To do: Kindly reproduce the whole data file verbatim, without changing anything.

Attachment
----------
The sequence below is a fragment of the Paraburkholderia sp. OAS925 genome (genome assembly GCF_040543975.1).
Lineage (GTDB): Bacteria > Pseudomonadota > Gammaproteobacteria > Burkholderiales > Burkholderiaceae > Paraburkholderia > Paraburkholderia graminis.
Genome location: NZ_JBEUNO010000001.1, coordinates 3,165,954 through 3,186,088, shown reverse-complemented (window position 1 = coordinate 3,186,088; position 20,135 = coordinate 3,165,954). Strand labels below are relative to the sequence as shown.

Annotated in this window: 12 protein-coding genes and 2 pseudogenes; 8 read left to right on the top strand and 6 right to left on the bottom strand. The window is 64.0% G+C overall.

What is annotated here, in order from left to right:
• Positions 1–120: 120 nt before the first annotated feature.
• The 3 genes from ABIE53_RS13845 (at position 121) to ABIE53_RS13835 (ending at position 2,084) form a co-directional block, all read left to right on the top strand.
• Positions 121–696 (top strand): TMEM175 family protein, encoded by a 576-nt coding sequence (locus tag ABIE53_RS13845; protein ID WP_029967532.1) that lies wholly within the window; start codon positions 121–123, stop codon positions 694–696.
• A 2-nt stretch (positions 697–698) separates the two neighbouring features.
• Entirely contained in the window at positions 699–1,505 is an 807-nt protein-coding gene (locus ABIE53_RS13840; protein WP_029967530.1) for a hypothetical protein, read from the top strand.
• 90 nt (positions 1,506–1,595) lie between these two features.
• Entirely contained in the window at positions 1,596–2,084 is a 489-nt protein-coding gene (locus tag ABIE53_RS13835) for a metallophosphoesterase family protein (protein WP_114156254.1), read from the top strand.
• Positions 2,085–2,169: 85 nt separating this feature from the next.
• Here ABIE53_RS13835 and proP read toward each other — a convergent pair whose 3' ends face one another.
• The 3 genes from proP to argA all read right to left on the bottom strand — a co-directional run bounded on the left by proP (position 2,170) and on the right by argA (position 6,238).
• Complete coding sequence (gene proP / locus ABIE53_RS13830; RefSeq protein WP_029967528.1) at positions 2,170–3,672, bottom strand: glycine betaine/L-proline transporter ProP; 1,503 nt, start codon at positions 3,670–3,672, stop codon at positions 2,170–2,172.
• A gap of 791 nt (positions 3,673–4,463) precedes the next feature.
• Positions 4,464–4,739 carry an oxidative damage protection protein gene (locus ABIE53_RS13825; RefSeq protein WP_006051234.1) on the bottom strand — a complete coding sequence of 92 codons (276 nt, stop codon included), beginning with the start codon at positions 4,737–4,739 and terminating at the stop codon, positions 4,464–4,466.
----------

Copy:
The sequence below is a fragment of the Paraburkholderia sp. OAS925 genome (genome assembly GCF_040543975.1).
Lineage (GTDB): Bacteria > Pseudomonadota > Gammaproteobacteria > Burkholderiales > Burkholderiaceae > Paraburkholderia > Paraburkholderia graminis.
Genome location: NZ_JBEUNO010000001.1, coordinates 3,165,954 through 3,186,088, shown reverse-complemented (window position 1 = coordinate 3,186,088; position 20,135 = coordinate 3,165,954). Strand labels below are relative to the sequence as shown.

Annotated in this window: 12 protein-coding genes and 2 pseudogenes; 8 read left to right on the top strand and 6 right to left on the bottom strand. The window is 64.0% G+C overall.

What is annotated here, in order from left to right:
• Positions 1–120: 120 nt before the first annotated feature.
• The 3 genes from ABIE53_RS13845 (at position 121) to ABIE53_RS13835 (ending at position 2,084) form a co-directional block, all read left to right on the top strand.
• Positions 121–696 (top strand): TMEM175 family protein, encoded by a 576-nt coding sequence (locus tag ABIE53_RS13845; protein ID WP_029967532.1) that lies wholly within the window; start codon positions 121–123, stop codon positions 694–696.
• A 2-nt stretch (positions 697–698) separates the two neighbouring features.
• Entirely contained in the window at positions 699–1,505 is an 807-nt protein-coding gene (locus ABIE53_RS13840; protein WP_029967530.1) for a hypothetical protein, read from the top strand.
• 90 nt (positions 1,506–1,595) lie between these two features.
• Entirely contained in the window at positions 1,596–2,084 is a 489-nt protein-coding gene (locus tag ABIE53_RS13835) for a metallophosphoesterase family protein (protein WP_114156254.1), read from the top strand.
• Positions 2,085–2,169: 85 nt separating this feature from the next.
• Here ABIE53_RS13835 and proP read toward each other — a convergent pair whose 3' ends face one another.
• The 3 genes from proP to argA all read right to left on the bottom strand — a co-directional run bounded on the left by proP (position 2,170) and on the right by argA (position 6,238).
• Complete coding sequence (gene proP / locus ABIE53_RS13830; RefSeq protein WP_029967528.1) at positions 2,170–3,672, bottom strand: glycine betaine/L-proline transporter ProP; 1,503 nt, start codon at positions 3,670–3,672, stop codon at positions 2,170–2,172.
• A gap of 791 nt (positions 3,673–4,463) precedes the next feature.
• Positions 4,464–4,739 carry an oxidative damage protection protein gene (locus ABIE53_RS13825; RefSeq protein WP_006051234.1) on the bottom strand — a complete coding sequence of 92 codons (276 nt, stop codon included), beginning with the start codon at positions 4,737–4,739 and terminating at the stop codon, positions 4,464–4,466.